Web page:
Aspiring artists derived a seemingly endless repertoire of visual motifs and compositional ideas from the 168 woodcuts of Old and New Testament scenes in Tobias Stimmer’s Neue künstliche Figuren Biblischer Historien (Basel, 1576)—the so-called Stimmer Bible. As a teenager, Peter Paul Rubens copied a number of illustrations from the book, including two featuring Old Testament women: Judith and the wife of Job. Visual motifs originating in the Stimmer Bible can be found in several of Rubens’s mature works. This suggests that these drawings stayed with Rubens over the course of his career.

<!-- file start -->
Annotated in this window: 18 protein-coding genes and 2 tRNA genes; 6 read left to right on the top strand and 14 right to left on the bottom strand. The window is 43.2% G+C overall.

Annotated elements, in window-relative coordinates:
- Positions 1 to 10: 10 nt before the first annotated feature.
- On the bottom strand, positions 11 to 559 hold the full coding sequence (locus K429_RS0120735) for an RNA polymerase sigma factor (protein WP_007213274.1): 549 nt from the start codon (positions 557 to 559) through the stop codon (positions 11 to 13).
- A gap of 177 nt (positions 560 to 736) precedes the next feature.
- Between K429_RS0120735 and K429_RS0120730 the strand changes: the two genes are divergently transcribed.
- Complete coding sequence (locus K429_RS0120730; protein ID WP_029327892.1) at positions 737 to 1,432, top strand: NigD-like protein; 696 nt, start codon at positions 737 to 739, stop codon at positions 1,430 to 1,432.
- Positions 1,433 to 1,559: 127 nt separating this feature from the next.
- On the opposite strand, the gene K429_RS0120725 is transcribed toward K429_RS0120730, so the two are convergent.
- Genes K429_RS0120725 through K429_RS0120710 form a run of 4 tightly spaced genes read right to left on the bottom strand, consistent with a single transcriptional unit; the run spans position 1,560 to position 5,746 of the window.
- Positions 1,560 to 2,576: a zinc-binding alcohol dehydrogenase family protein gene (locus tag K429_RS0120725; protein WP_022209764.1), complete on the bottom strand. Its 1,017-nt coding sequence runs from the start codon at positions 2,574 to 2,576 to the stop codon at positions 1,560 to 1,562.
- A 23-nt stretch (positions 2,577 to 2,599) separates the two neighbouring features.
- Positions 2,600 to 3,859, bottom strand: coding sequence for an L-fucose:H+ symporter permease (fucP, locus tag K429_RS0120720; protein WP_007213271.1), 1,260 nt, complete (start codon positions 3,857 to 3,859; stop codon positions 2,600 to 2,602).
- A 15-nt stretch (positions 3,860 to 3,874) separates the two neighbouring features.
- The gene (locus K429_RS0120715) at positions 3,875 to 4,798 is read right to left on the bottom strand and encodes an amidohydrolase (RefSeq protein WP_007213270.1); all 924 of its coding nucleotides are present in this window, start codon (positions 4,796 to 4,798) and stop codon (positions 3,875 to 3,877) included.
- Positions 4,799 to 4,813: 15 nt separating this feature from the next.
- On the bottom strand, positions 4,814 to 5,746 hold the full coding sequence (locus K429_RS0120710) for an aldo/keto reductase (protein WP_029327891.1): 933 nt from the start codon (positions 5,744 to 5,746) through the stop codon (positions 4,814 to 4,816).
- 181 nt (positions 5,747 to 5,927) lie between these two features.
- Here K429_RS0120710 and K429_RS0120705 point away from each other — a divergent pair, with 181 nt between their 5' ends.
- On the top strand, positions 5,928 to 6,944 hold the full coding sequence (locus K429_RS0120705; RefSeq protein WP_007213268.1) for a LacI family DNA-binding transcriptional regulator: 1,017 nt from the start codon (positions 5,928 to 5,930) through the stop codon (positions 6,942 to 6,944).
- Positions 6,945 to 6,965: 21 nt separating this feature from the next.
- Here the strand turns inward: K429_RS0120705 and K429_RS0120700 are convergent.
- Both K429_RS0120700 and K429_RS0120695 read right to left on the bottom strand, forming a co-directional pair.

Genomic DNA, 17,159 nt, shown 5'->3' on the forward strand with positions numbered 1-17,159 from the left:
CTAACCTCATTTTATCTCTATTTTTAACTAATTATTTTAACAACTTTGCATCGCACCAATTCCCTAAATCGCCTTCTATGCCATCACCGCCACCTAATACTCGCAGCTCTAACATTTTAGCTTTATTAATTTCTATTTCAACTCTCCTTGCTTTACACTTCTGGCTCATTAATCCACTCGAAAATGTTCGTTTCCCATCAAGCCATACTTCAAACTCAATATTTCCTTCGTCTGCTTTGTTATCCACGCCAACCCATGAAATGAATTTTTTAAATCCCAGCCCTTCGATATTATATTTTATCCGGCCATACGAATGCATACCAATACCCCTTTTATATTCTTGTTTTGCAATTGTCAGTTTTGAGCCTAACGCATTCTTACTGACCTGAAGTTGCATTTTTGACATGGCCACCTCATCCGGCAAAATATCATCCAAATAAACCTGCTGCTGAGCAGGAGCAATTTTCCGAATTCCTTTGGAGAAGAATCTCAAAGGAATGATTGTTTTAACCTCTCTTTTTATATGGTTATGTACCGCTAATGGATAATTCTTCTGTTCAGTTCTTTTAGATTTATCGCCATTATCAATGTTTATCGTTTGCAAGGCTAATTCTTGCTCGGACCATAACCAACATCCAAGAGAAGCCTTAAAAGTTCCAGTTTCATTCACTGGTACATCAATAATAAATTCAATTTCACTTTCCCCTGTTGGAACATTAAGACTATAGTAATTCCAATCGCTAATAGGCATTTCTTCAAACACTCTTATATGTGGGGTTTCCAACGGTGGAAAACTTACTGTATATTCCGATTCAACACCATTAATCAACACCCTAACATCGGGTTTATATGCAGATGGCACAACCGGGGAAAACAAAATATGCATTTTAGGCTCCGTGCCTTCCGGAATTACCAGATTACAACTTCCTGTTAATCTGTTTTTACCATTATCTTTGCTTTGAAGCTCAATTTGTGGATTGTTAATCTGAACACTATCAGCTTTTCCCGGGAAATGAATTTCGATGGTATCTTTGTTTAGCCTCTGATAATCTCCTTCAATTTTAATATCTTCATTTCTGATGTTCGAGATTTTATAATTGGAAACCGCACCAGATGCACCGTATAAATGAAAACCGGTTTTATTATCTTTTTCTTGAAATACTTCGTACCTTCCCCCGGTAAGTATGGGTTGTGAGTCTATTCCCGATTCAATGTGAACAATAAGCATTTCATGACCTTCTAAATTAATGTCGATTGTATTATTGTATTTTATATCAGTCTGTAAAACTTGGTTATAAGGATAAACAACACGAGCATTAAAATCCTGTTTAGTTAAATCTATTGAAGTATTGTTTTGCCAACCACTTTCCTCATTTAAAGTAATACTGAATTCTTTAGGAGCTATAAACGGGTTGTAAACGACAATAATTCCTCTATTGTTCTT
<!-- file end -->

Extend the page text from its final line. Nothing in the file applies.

Peter Paul Rubens (1577–1640), Job's Wife and Judith and Holofernes, ca. 1595. Pen and brown ink on paper. Gift of Otto Manley, inv. 1984.46.
Tobias Stimmer (1539–1584), Neue künstliche Figuren Biblischer Historien, Zu Basel, Bei T. Gwarin, 1576. Gift of Otto Manley, 1984. PML 78265.